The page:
25 years ago today was the climax to one of the great pennant race stretch runs of the 1980s.
On Oct. 4, 1987, the final showdown took place between the Tigers and the Blue Jays.
In late September, it didn’t look like this would be much of a race. They played a four game series in Toronto from Sept. 24-27 and it looked like the Blue Jays finished off the Tigers. Toronto entered that series up 1.5 games, and then won the first three games against Detroit. The Jays led by 3.5 games with just seven left to play. Yeah, that’s a lead that’s hard to blow.
Well, blow it is exactly what Toronto did, and they did in nightmarish fashion. First the Tigers won the last game of the showdown in Canada, 3-2 in 13 innings. OK, so it’s still a 2.5 game lead with six for Toronto to play.
Then Toronto hosted the Brewers for a three game set—and got swept. All were close, two were decided by a pair of runs and the other by three, but they were all losses. But the good news was that the Tigers dropped two of four against the Orioles. Yeah, but that means Toronto led by just one game.
But, the season would end with Toronto traveling to Detroit. For the Blue Jays, it was simple—win one game, just one stinking game—and they clinch no worse than a tie for the division.
On Oct. 2, Detroit won the first game, 4-3. The next day, they won another one-run game, 3-2 in 12 innings. Improbably, Detroit now had the lead. This time the Blue Jays needed a win.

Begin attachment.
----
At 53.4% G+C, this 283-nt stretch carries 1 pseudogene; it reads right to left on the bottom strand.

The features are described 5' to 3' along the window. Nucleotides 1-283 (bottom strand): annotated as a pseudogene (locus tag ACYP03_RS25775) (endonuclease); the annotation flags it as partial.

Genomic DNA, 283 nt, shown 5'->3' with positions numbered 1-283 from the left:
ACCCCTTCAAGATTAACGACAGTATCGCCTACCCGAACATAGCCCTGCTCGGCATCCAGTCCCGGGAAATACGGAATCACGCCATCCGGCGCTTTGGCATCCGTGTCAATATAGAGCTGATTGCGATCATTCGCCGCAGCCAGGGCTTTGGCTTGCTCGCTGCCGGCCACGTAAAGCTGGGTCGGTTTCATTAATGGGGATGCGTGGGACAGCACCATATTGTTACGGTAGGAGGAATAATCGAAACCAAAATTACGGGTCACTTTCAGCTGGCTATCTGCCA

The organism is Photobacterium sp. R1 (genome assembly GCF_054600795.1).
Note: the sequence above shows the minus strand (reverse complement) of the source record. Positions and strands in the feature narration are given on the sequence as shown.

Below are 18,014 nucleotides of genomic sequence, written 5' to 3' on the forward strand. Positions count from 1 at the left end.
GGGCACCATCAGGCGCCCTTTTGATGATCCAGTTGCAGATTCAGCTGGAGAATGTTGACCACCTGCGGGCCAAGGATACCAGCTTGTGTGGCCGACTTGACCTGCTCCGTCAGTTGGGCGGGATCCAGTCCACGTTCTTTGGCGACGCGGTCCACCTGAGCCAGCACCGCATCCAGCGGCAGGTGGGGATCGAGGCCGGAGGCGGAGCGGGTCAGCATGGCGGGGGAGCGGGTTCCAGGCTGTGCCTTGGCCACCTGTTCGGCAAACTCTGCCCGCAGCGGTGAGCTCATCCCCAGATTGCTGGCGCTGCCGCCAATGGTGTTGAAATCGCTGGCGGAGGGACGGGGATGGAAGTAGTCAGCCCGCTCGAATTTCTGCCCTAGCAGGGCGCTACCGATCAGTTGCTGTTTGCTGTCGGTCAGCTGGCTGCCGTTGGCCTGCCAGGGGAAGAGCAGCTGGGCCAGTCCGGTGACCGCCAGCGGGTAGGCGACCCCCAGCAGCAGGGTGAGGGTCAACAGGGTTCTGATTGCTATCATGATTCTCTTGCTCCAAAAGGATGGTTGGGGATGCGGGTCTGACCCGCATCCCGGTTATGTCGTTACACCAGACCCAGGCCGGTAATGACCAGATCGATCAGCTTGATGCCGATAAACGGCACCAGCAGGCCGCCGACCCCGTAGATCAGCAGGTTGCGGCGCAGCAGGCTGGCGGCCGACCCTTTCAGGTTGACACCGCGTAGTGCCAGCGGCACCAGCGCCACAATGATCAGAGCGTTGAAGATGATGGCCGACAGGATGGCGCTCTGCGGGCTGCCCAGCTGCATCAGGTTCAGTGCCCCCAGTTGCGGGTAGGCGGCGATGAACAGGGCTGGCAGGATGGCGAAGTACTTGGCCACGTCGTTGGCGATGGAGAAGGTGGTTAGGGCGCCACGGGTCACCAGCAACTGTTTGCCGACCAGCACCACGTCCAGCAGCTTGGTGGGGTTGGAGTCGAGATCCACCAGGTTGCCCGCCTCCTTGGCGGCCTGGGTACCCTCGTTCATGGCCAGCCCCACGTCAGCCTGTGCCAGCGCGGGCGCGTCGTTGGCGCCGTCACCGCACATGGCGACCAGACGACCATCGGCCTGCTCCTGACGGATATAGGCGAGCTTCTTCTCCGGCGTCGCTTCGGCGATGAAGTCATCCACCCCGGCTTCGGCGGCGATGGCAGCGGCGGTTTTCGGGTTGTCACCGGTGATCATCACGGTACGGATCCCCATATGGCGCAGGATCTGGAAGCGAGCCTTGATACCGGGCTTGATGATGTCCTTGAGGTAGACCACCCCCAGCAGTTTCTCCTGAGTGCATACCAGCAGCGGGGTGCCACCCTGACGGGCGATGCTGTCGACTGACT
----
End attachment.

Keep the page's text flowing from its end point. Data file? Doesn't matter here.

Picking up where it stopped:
That was the situation when baseball began in the season finale on Oct. 4, 1987. Both teams had a dependable veteran pitcher on the mound, the aging warrior Frank Tanana for the Tigers, and crafty lefty Jimmy Key for Toronto.
And both pitchers brought their A-game. Tanana surrendered just six hits to Toronto, and no runs. They did have a few rallies, though. Most notably came the top of the fourth when the team really should’ve scored a run. Cecil Fielder hit a one-out single and then, in a moment that defies all popular images people have of Fielder, he tried to steal second base.
This was sneak attack syndrome. Fielder was playing in his 146th game played and he had never even tried to steal a base, let alone done it successfully. Well, long story short he was thrown out. Now there were two outs. Making it even worse, Manuel Lee then tripled, so you figure Fielder would’ve scored had he still been on base.
Meanwhile, Jimmy Key pitched terrifically for Toronto. Key allowed three hits and three walks – and half of the guys he let on base got rubbed out in double plays. (In fact, Detroit’s aging third baseman Bill Madlock hit into two of them, and struck out in his third at bat. It was arguably the worst game of his career—and it would turn out to be his last game, too).
While Key was fantastic, he made one fatal mistake. In the second inning he threw a pitch that Larry Herndon connected with for a solo home run. That was the only run Key would allow, but it was enough for Tanana. Behind his arm, Detroit won 1-0 to clinch the division.
Toronto lost each of their last seven games, four to Detroit—and all four of those were decided by one run. It was an amazing end to the division race, and it ended 25 years ago today.
Aside from that, many other baseball events today celebrate their anniversary or “day-versary” (which is something that occurred X-thousands days ago). Here they are, with the better ones in bold if you’d rather just skim.
1,000 days since the Royals sign free agent Scott Podsednik.
5,000 days since Texas signs free agent Mike Morgan.
5,000 days since Oakland signs free agent Tim Raines.
6,000 days since Gerald Williams of the Yankees collects six hits in a 15-inning game.
7,000 days since Dennis Martinez has his worst start: 4.1 IP, 10 H, 9 R, 9 ER, 2 BB, and 2 K for a Game Score of 7. He also allows his first grand slam in nearly a decade.
8,000 days since San Francisco signs free agent Bud Black.
9,000 days since Pete Harnisch makes his big league debut.
10,000 days since Graig Nettles gets his 2,000th hit. He does it in style, going 4-for-4 with a double.